The authors found that the Morrison decision has also substantially disrupted existing investment practices, and created many areas of legal uncertainty. A natural consequence of the previous functional equivalence of ADRs and foreign shares is that the actual market on which shares were acquired was never viewed as significant. Indeed, investors who place an order for a foreign security usually do not know where it will be purchased, nor do they typically have control over where the transaction occurs. Brokers generally execute orders in whatever market is the most convenient and liquid, with liquidity being particularly important for large share transactions.
"One particularly thorny problem created by Morrison is that there are no systems or regulations in place to ensure that securities transactions happen only in markets specified by investors," Karolyi explains. "Investors have no easy way of ensuring that they will be covered by U.S. law when they purchase foreign securities. That's a major problem."
The ruling also created very significant issues with regard to derivative investments. Domestically-traded derivatives based on foreign securities might well be covered by the new legal regime, whereas foreign-traded derivatives based on domestic securities might not be. The confusion is likely to persist until additional litigation clarifies the consequences of the 2010 decision - or until Congress acts.
The Morrison Decision, Legislative Action, and the SECThe Supreme Court released its decision less than a month before final passage of the Dodd- Frank financial system reform bill, and, at the urging of institutional investors and many others, some provisions addressing the decision were added to the bill. Congress restored the ability of the Securities and Exchange Commission (SEC) to bring enforcement actions under the old standard for fraud involving foreign securities. For private lawsuits, however, Congress left the new standard in place, while directing the SEC to study the issue and report back within 18 months.
The SEC released its report in April 2012. The study did not recommend a course of action to Congress, instead enumerating a range of policy choices. The report did cite and discuss Karolyi and Gagnon's study, along with its own research and another academic study, but did not endorse any conclusions. The SEC commissioners merely forwarded the staff study to Congress, without a policy recommendation, though one member - Commissioner Luis A. Aguilar, a former securities lawyer originally appointed by President George W. Bush, issued a blistering "dissenting statement" advocating a complete restoration of the law as it stood before Morrison. Aguilar argued that the decision represents a major loss to American investors, and that private lawsuits are an essential complement to SEC enforcement, which is inherently limited by virtue of staff and budget constraints.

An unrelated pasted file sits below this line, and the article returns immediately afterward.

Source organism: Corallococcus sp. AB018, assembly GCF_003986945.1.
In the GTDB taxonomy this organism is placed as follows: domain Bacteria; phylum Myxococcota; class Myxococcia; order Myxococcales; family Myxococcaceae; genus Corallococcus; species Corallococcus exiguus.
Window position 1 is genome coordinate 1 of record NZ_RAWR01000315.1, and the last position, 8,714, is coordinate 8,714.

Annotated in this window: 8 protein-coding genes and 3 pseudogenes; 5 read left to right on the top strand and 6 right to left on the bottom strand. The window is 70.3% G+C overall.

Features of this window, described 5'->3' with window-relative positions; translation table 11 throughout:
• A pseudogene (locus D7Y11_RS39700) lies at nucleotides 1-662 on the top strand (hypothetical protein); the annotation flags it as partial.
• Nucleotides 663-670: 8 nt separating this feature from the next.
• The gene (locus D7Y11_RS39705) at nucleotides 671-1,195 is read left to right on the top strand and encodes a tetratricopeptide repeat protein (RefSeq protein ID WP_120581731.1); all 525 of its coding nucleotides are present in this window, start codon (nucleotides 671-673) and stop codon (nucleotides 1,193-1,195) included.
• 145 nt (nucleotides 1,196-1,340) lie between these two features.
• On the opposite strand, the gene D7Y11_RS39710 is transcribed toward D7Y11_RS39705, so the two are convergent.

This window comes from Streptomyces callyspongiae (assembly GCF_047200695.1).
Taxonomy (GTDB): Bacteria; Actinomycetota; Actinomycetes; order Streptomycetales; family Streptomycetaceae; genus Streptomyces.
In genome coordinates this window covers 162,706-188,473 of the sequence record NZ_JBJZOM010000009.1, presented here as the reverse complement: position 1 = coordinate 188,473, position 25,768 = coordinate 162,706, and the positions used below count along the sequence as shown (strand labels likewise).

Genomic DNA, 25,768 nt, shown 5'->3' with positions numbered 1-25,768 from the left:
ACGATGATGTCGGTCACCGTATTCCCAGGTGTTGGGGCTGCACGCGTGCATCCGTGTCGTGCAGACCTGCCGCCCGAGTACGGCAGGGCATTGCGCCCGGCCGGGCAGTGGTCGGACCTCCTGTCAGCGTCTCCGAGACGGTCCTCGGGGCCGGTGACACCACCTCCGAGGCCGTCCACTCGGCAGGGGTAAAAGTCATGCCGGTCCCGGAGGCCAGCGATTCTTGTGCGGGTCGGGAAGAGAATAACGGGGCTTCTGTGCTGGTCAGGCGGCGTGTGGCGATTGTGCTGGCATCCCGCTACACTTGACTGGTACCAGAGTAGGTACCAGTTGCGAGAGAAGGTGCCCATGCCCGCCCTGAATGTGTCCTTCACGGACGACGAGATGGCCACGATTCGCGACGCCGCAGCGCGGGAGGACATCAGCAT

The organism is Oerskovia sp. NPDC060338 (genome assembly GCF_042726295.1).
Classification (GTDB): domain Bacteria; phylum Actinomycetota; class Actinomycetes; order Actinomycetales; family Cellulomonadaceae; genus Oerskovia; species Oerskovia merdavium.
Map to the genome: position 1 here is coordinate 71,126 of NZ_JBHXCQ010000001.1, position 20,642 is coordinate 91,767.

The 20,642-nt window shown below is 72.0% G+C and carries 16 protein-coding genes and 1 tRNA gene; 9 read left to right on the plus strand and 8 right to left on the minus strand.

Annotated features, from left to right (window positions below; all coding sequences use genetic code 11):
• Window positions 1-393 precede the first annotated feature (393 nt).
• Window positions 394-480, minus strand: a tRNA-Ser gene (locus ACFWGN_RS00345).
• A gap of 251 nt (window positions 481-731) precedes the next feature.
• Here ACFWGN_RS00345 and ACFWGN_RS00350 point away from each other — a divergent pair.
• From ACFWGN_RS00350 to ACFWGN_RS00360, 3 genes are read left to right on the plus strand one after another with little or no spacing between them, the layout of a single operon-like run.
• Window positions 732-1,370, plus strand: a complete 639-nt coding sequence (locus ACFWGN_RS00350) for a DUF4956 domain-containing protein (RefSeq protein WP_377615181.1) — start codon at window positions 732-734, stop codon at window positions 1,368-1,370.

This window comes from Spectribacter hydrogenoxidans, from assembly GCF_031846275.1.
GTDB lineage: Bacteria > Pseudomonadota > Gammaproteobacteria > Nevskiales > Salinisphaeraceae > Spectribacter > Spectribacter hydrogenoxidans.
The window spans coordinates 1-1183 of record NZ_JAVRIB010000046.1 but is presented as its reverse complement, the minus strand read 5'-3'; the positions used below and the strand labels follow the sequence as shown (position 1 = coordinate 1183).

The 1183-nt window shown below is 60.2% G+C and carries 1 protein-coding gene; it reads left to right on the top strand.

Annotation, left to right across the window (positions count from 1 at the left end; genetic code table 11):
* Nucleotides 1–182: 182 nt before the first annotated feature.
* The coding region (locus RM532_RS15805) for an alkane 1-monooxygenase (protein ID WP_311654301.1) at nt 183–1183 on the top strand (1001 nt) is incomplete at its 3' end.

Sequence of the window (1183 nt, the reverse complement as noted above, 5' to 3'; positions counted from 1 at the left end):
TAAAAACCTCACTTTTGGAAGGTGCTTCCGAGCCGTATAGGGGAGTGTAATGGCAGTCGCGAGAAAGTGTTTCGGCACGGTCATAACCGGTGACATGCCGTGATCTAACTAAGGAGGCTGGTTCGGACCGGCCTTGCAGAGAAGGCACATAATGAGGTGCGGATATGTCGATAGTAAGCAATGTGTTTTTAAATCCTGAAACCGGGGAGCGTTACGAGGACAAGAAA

All of this is setting the stage for a confrontation in Congress, most likely after the 2012 election. For Professor Karolyi, the Morrison decision has been of twofold interest. First, it offered up a fascinating and unexpected natural experiment for the bonding hypothesis: a quick before-and-after study of bonded vs. unbonded securities. Second, it is a major economic issue that has effectively put sand in the gears of international investment. He believes that further study is essential on both fronts.
Going forward, Karolyi and his collaborators plan to try to widen their lens of inquiry, examining whether the price gap between ADRs and home-market securities has persisted, and whether it is volatile. They also would like to more accurately quantify the impact of the decision, in terms of lost market capitalization for affected firms. Whatever the results, Professor Karolyi is likely to be on the shortlist of witnesses as Congress debates how U.S. law should treat foreign securities transactions.